In comparison to other types of legal claim, most Employment Tribunal time limits are very short. For example, in the civil courts the limitation period is six years for a breach of contract claim, yet in the Employment Tribunal the equivalent time limit would be three months.
I have dealt with many employers over the years who may have been half expecting a claim from an employee, and who ticked off the days and weeks on the calendar until they got past three months and could be fairly sure that a claim wasn’t going to arrive.
Of course, as we have previously covered, the ACAS early conciliation process does potentially extend the three month deadline slightly, but even so, there is a huge difference between 6 years and 3 months!
The discrepancy between Tribunal time limits and those elsewhere was one reason for a motion being proposed in the House of Commons earlier this month for Employment Tribunal time limits to be doubled from three months to six months.
What is the current position?
The current limits for the most common Employment Tribunal claims are as follows:
|Type of claim||Current time limit|
|Unfair dismissalWritten reasons for dismissal
Wrongful dismissal/breach of contract
Unlawful deduction from wages claims
Protective award claims
Claims for breach of the right to be accompanied
|3 months – unless it was “not reasonably practicable” to bring the claim within that period|
|Claims for a redundancy payment||6 months|
|Equal Pay claims||6 months|
|Discrimination claims (for any protected characteristic)||3 months or such other period as the Tribunal feels is “just and equitable”|
As you can see from the above table, the time limits for things like unfair dismissal, unlawful deduction from wages and breach of contract claims are fairly strictly enforced, and will only be extended by the Employment Tribunal where it was not ‘reasonably practicable’ for the Claimant to file their claim in time – which is a very high hurdle to reach in practice. In discrimination claims the test is less stringent, and claims outside the time limit may be allowed if the Tribunal feel it is “just and equitable” in the circumstances.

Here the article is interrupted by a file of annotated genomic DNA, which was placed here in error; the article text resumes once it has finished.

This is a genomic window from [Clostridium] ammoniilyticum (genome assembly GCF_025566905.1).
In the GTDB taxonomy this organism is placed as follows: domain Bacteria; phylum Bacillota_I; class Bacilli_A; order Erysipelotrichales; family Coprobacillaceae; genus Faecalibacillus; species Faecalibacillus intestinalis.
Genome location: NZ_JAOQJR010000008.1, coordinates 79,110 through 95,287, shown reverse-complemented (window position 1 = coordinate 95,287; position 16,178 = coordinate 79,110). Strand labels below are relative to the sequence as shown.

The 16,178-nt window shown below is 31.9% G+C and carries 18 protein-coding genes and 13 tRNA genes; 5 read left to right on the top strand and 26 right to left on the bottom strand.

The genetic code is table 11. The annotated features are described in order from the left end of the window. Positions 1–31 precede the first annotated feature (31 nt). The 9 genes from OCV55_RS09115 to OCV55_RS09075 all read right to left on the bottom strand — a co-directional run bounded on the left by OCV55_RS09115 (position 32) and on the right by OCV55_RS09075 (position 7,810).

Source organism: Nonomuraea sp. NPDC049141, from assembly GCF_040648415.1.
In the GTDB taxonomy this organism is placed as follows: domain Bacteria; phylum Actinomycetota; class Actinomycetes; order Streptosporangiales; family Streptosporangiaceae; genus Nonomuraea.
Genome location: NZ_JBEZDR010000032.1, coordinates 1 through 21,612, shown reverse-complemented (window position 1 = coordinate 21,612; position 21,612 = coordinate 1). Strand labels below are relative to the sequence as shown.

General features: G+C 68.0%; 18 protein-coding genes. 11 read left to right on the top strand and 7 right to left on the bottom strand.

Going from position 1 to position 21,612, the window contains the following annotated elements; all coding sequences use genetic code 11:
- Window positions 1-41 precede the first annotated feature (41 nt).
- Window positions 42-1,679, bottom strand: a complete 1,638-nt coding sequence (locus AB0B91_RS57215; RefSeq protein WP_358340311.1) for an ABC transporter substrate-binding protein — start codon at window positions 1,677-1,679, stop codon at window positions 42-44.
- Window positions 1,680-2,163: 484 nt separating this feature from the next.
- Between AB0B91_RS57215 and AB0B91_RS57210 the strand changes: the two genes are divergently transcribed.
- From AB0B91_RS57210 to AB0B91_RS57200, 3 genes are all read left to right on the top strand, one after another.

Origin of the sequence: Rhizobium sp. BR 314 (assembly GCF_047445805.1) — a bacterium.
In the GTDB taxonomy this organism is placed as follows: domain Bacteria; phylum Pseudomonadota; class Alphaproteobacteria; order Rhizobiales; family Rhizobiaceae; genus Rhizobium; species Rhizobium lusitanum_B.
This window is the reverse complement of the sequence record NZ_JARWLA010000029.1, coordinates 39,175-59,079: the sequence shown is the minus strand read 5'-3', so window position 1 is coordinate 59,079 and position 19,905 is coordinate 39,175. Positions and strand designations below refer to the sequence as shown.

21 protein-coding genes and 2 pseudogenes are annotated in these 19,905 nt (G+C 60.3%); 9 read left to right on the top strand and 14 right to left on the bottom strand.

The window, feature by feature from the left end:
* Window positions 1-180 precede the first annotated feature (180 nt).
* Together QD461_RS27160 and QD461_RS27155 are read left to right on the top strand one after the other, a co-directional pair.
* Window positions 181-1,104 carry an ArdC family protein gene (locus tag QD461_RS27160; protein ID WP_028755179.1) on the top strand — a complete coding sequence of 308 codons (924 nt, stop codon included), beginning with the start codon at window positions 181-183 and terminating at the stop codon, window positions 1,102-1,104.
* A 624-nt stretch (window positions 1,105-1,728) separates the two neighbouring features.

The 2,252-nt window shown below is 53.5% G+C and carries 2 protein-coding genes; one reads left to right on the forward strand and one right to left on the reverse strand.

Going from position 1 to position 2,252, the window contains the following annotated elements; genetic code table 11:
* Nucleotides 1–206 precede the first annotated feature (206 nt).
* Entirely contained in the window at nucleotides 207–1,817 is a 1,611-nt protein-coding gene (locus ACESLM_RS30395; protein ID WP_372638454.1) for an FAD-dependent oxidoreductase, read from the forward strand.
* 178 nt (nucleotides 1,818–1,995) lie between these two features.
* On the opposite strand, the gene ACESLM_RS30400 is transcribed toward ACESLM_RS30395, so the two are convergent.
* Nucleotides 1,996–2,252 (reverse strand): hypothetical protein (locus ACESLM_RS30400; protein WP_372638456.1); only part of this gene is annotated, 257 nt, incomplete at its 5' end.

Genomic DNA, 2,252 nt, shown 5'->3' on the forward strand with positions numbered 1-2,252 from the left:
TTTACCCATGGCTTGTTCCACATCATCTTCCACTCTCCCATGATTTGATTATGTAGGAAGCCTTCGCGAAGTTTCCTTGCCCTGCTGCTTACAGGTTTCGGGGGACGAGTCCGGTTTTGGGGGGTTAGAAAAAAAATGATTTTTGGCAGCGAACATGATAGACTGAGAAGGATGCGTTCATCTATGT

Time limits can be a tricky area, so if you are dealing with a case where limitation may be an issue, do get in touch with our team for specialist advice.
How likely is it that time limits will change as a result of these proposals?
The main argument that appears to have been put forward for increasing the time limits is that the current system unfairly disadvantages people who are going through difficult personal circumstances at the time of their dismissal (such as if they are pregnant or on maternity leave, or if they have been bereaved), and that the rigidity of the current system prevents those kinds of circumstances from being taken into account.
So, will anything change? Well, any increase in time limits is likely to be strongly resisted by employers. From what I have seen so far, I am not convinced that there is enough weight behind these proposals to really push for the status quo to be altered. Having said that, we have of course only recently seen the abolition of Tribunal fees, and part of the Supreme Court’s reasoning for finding Tribunal fees unlawful was the disproportionate effect that the fees had on women and minority groups. On that basis, I wouldn’t completely rule out the possibility of time limits changing. We will of course keep you updated on any developments arising on this issue.
If you would like to talk through a situation you are dealing with, or if you need advice on any aspect of employment law, please contact any member of the Pure Employment Law team (01243 836840 or [email protected]).